The Good Shepherd

Tuesday: Third Week of Lent
John 10:1-21

What do you do when you feel nervous or scared?

In John 10, Jesus calls Himself the good shepherd. The “goodness” of the shepherd is defined by the comparison that is made to the hired worker. The hired worker is not the owner of the sheep, so when a wolf appears, he quickly abandons the flock and runs away. In contrast, the good shepherd willingly lays down his life for the sheep. It is the shepherd’s response to danger that distinguishes him from the hired worker. The good shepherd is clearly seen when trouble strikes.

Jesus used the image of the good shepherd in part to foreshadow the significance of His death. But the most surprising part of His illustration is the shepherd choosing not to charge after the wolf with weapons at the ready. Instead, the good shepherd protects the sheep by laying down his life. This is noble, sacrificial, and loving, but how will it ultimately help the sheep? A dead shepherd can no longer protect sheep and more wolves are bound to come when they sense a defenseless flock.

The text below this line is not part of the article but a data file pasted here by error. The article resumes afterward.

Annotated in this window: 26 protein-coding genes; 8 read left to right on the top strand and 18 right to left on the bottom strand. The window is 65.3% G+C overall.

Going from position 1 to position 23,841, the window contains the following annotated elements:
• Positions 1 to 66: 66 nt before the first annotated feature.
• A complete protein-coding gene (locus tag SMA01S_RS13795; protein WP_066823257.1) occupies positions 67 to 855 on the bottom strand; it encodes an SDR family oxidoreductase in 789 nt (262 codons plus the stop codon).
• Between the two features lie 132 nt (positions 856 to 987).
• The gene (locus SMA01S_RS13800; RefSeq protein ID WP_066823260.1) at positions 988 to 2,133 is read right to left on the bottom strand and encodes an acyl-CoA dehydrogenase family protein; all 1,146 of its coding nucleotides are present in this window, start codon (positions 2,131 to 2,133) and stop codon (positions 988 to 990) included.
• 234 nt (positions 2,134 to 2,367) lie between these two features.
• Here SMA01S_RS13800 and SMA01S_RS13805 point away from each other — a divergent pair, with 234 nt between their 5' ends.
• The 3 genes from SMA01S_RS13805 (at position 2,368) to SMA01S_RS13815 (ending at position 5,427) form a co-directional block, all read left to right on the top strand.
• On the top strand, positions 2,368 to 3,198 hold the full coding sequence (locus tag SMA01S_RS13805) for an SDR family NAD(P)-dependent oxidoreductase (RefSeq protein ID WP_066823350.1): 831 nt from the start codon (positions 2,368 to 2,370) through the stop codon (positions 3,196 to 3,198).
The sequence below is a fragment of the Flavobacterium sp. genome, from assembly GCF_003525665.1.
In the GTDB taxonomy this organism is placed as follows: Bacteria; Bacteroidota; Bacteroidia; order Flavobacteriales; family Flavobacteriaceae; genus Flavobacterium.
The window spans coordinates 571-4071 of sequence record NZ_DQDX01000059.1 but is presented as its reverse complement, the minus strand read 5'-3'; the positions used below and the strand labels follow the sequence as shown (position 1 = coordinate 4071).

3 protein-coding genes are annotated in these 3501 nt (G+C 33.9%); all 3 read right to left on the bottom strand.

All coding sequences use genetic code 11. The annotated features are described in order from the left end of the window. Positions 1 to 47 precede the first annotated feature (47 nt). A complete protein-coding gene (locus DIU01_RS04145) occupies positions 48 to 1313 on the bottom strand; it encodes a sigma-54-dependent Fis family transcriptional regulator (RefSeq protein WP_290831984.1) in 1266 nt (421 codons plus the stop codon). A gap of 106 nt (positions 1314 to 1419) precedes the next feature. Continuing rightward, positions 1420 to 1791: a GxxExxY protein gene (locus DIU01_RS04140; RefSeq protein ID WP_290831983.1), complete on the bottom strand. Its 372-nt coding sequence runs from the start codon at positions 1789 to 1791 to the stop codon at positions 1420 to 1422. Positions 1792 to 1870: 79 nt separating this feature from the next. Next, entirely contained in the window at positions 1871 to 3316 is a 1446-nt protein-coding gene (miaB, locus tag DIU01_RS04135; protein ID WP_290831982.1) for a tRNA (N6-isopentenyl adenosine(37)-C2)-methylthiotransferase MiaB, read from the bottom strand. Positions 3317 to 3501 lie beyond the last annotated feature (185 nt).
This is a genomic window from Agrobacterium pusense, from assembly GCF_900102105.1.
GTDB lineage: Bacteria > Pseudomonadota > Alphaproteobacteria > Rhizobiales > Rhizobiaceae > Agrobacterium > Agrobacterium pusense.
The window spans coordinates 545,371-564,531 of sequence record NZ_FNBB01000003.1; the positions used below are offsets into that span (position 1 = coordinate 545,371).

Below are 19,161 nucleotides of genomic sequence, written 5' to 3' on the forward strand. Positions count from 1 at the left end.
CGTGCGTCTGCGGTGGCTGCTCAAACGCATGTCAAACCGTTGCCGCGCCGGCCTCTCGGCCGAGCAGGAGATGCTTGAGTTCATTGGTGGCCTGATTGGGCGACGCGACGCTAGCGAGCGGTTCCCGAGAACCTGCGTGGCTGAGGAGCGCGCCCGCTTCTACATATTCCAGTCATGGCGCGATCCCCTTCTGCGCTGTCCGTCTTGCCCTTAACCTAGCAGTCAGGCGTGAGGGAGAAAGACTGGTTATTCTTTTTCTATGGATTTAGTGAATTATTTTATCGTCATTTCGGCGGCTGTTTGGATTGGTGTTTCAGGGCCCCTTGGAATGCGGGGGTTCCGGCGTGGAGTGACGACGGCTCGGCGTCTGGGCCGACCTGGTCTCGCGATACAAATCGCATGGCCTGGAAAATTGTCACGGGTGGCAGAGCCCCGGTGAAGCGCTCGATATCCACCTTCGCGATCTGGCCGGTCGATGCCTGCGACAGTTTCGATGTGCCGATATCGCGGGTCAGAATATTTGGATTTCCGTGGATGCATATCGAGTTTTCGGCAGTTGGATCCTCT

Jesus tells us that He will lay down His life only to take it up again. You see, the Good Shepherd cannot be defeated by death. Death cannot overcome Him because the Good Shepherd has resurrection power! And because He has resurrection power, the sheep will never be without a shepherd. When sheep choose to remain with their shepherd, the wolves don’t stand a chance.

An approaching wolf is a terrifying thought for a sheep. But wolves cannot be defeated by worry, nervousness, or fear. Wolves can only be defeated by the power of the Good Shepherd who gave up everything for the sake of the sheep.

What “wolf” is causing you to feel worried, nervous, or fearful?


Keith Reed is Associate Director of MinistryLift at MB Seminary and is a part of North Langley Community Church in Langley, BC.

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